Operators that compare two values and return a true or false (or boolean) value based on their relation to one another. They are also sometimes called comparison operators. For instance, "10 > 5" means the number 10 is greater than 5, assuming we use the decimal number system (my personal favorite). It would return a true value because it is true. Different programming languages and notations use different symbols, but here are some common ones.

= or == means "is equal to"
> means "is greater than"
< means "is less than"
>= means "is greater than or equal to"
<= means "is less than or equal to"
<> or != means "is not equal to"

These are the notations that I know. /msg me or write up ones from other systems if you like.

You should also check the documentation for the language you are using, because some relational operators do not return a truly boolean value but an integer. For instance, one of Java's primitive data types is boolean, but in C, relational operators return an integer. Some languages have these operators return 0 and 1, others 0 and -1. Understanding the return value of relational operators is very, very important.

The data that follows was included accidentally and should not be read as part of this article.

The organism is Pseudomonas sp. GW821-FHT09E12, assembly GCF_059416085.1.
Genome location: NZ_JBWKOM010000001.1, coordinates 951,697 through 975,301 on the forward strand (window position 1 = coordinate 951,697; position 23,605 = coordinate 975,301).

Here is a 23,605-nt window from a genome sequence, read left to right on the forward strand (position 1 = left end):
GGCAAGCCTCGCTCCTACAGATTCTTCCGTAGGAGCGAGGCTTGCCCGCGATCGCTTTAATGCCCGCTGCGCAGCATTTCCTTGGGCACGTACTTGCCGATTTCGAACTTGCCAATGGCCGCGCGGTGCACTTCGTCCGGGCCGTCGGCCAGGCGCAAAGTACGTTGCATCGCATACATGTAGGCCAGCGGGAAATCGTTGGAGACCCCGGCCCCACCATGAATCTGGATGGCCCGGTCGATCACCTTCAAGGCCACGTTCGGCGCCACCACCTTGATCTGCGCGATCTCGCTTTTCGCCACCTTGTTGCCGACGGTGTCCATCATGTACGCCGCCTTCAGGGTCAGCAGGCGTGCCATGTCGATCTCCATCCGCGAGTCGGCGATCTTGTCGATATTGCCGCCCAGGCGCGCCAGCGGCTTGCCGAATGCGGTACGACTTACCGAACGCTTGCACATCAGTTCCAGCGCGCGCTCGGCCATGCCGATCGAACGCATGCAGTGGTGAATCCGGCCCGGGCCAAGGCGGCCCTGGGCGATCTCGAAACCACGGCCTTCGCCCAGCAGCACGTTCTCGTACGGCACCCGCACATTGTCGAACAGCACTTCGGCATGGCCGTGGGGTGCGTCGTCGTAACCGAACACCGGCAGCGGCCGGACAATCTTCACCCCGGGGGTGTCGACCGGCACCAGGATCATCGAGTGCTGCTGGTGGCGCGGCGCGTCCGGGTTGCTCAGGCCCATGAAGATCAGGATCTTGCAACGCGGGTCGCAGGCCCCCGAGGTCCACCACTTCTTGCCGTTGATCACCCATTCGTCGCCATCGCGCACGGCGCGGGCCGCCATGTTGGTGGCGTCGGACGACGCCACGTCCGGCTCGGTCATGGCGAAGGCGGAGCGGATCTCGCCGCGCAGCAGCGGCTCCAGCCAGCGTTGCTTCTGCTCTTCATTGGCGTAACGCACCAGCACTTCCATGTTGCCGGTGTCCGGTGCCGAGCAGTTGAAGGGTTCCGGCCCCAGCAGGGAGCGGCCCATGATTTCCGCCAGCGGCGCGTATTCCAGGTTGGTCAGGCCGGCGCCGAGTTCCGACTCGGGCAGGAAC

Note that in some languages, the ordering of the symbols in the digraphs is important, while in others it is not. For instance, in the BASIC shipped with the TRS-80 (Models I - IV), it is legal to express "greater than or equal to" as either ">=" or "=>" but that in C (for instance) the only allowable sequence is ">=".

Also note that the operator for "is equal to" varies from language to language. In BASIC, the symbol "=" may be the relational operator if used in a conditional context (the condition of an IF statement, for instance) or the assignment operator (in a LET statement, for example). Pascal avoids this by defining the symbol ":=" to be the assignment operator and "=" to be the relational operator, while C defines "==" to be the relational operator and "=" to be the assignment operator.

Perl adds somewhat to the confusion, since it defines relational operators for strings as well, and although they are semantically identical to the mathematical relational operators, they're written differently: "lt", "gt", "le", "ge", "eq", "ne", "cmp" for "less than", "greater than", "less than or equal to", "greater than or equal to", "is equal to", "is not equal to", and "compare", respectively.

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